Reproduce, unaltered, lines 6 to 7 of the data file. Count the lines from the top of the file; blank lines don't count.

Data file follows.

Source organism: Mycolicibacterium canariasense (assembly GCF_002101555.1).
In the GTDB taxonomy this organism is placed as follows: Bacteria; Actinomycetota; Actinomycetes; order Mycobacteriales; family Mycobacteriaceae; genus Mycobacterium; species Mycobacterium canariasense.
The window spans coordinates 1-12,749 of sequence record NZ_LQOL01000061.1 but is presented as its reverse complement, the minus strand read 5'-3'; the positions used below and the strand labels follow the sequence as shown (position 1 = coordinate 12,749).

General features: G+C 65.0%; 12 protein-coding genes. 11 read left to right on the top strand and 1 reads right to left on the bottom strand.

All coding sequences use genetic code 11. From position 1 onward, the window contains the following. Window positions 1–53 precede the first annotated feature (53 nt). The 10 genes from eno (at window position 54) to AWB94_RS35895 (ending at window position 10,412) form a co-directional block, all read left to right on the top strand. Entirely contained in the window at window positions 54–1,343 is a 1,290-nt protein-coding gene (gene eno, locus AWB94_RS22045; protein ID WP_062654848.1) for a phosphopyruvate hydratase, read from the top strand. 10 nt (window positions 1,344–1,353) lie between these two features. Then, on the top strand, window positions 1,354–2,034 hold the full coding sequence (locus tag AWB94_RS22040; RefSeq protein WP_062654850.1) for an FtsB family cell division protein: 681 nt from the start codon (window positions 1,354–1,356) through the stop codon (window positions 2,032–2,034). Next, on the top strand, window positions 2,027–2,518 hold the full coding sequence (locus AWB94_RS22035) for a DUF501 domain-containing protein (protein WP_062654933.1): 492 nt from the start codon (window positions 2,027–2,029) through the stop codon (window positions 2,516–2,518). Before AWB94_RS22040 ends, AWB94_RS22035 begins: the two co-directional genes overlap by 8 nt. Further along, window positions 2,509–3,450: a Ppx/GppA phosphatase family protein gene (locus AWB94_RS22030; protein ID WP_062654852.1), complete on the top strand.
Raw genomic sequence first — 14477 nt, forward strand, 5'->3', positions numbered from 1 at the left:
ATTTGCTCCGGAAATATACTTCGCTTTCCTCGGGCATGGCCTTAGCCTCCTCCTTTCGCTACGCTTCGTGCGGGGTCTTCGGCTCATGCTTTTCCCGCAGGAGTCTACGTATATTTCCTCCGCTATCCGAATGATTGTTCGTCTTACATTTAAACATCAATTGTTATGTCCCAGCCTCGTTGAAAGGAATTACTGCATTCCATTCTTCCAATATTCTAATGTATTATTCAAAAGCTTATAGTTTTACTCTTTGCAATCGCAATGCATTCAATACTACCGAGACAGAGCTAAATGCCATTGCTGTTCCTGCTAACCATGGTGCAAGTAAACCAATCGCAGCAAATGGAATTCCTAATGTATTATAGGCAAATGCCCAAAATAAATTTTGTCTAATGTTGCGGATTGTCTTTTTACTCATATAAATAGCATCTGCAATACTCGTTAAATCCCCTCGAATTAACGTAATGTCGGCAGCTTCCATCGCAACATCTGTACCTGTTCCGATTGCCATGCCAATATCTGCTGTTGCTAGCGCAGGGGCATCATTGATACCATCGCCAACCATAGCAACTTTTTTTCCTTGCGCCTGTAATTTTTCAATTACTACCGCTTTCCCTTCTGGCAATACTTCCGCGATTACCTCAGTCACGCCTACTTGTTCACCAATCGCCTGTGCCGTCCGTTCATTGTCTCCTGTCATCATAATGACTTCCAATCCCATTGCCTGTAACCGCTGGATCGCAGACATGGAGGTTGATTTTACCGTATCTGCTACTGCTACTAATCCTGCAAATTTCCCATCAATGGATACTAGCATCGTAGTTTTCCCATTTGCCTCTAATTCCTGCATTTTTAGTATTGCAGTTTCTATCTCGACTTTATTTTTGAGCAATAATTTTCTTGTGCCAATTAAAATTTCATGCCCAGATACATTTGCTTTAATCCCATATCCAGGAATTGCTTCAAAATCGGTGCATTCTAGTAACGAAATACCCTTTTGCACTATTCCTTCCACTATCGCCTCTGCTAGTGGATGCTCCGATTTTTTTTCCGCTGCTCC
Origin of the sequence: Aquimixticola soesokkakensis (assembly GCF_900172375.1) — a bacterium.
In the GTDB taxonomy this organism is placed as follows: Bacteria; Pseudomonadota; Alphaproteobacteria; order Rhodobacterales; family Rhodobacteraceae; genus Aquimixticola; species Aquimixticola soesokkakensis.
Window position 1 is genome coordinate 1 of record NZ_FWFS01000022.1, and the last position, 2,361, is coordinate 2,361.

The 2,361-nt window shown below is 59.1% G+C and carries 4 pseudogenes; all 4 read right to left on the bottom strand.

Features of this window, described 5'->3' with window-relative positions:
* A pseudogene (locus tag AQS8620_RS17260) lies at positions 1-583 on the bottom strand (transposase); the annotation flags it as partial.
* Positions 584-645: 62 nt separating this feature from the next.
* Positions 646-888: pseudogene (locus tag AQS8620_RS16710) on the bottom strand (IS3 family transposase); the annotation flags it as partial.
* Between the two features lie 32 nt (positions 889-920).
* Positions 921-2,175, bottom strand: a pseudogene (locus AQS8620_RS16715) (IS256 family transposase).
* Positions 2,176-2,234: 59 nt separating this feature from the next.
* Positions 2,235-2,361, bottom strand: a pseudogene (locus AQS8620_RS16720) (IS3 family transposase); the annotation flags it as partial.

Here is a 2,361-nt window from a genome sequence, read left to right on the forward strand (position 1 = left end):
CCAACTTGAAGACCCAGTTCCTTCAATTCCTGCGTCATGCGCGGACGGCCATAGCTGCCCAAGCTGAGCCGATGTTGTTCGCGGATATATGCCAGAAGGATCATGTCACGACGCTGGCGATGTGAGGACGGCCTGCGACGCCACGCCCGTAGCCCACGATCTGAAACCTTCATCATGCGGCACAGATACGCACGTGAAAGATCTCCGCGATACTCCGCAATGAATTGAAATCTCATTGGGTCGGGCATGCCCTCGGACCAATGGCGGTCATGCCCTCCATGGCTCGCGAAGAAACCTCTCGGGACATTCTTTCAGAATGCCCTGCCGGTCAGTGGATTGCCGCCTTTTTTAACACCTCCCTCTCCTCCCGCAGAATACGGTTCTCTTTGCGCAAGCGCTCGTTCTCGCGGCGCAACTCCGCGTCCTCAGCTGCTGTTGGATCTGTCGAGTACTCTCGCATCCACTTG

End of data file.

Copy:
Raw genomic sequence first — 14477 nt, forward strand, 5'->3', positions numbered from 1 at the left:
ATTTGCTCCGGAAATATACTTCGCTTTCCTCGGGCATGGCCTTAGCCTCCTCCTTTCGCTACGCTTCGTGCGGGGTCTTCGGCTCATGCTTTTCCCGCAGGAGTCTACGTATATTTCCTCCGCTATCCGAATGATTGTTCGTCTTACATTTAAACATCAATTGTTATGTCCCAGCCTCGTTGAAAGGAATTACTGCATTCCATTCTTCCAATATTCTAATGTATTATTCAAAAGCTTATAGTTTTACTCTTTGCAATCGCAATGCATTCAATACTACCGAGACAGAGCTAAATGCCATTGCTGTTCCTGCTAACCATGGTGCAAGTAAACCAATCGCAGCAAATGGAATTCCTAATGTATTATAGGCAAATGCCCAAAATAAATTTTGTCTAATGTTGCGGATTGTCTTTTTACTCATATAAATAGCATCTGCAATACTCGTTAAATCCCCTCGAATTAACGTAATGTCGGCAGCTTCCATCGCAACATCTGTACCTGTTCCGATTGCCATGCCAATATCTGCTGTTGCTAGCGCAGGGGCATCATTGATACCATCGCCAACCATAGCAACTTTTTTTCCTTGCGCCTGTAATTTTTCAATTACTACCGCTTTCCCTTCTGGCAATACTTCCGCGATTACCTCAGTCACGCCTACTTGTTCACCAATCGCCTGTGCCGTCCGTTCATTGTCTCCTGTCATCATAATGACTTCCAATCCCATTGCCTGTAACCGCTGGATCGCAGACATGGAGGTTGATTTTACCGTATCTGCTACTGCTACTAATCCTGCAAATTTCCCATCAATGGATACTAGCATCGTAGTTTTCCCATTTGCCTCTAATTCCTGCATTTTTAGTATTGCAGTTTCTATCTCGACTTTATTTTTGAGCAATAATTTTCTTGTGCCAATTAAAATTTCATGCCCAGATACATTTGCTTTAATCCCATATCCAGGAATTGCTTCAAAATCGGTGCATTCTAGTAACGAAATACCCTTTTGCACTATTCCTTCCACTATCGCCTCTGCTAGTGGATGCTCCGATTTTTTTTCCGCTGCTCC